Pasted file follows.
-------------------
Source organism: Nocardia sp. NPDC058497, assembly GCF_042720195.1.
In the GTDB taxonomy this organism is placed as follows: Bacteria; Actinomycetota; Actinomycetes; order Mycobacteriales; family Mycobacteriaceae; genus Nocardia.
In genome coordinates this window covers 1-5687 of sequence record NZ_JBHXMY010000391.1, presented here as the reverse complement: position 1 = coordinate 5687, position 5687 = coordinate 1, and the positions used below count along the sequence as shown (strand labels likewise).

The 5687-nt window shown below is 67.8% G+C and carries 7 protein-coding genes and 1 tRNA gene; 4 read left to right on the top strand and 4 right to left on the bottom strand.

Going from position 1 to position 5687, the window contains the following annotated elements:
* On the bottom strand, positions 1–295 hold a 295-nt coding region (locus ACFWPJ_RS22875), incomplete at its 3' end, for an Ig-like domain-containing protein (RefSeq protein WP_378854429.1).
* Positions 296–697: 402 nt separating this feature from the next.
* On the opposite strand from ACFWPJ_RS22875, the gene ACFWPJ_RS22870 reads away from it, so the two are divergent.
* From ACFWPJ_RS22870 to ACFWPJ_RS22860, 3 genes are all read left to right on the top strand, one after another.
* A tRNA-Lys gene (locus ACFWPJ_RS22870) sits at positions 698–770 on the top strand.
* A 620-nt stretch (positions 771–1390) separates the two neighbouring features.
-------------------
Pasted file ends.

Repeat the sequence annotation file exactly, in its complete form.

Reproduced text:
Source organism: Nocardia sp. NPDC058497, assembly GCF_042720195.1.
In the GTDB taxonomy this organism is placed as follows: Bacteria; Actinomycetota; Actinomycetes; order Mycobacteriales; family Mycobacteriaceae; genus Nocardia.
In genome coordinates this window covers 1-5687 of sequence record NZ_JBHXMY010000391.1, presented here as the reverse complement: position 1 = coordinate 5687, position 5687 = coordinate 1, and the positions used below count along the sequence as shown (strand labels likewise).

The 5687-nt window shown below is 67.8% G+C and carries 7 protein-coding genes and 1 tRNA gene; 4 read left to right on the top strand and 4 right to left on the bottom strand.

Going from position 1 to position 5687, the window contains the following annotated elements:
* On the bottom strand, positions 1–295 hold a 295-nt coding region (locus ACFWPJ_RS22875), incomplete at its 3' end, for an Ig-like domain-containing protein (RefSeq protein WP_378854429.1).
* Positions 296–697: 402 nt separating this feature from the next.
* On the opposite strand from ACFWPJ_RS22875, the gene ACFWPJ_RS22870 reads away from it, so the two are divergent.
* From ACFWPJ_RS22870 to ACFWPJ_RS22860, 3 genes are all read left to right on the top strand, one after another.
* A tRNA-Lys gene (locus ACFWPJ_RS22870) sits at positions 698–770 on the top strand.
* A 620-nt stretch (positions 771–1390) separates the two neighbouring features.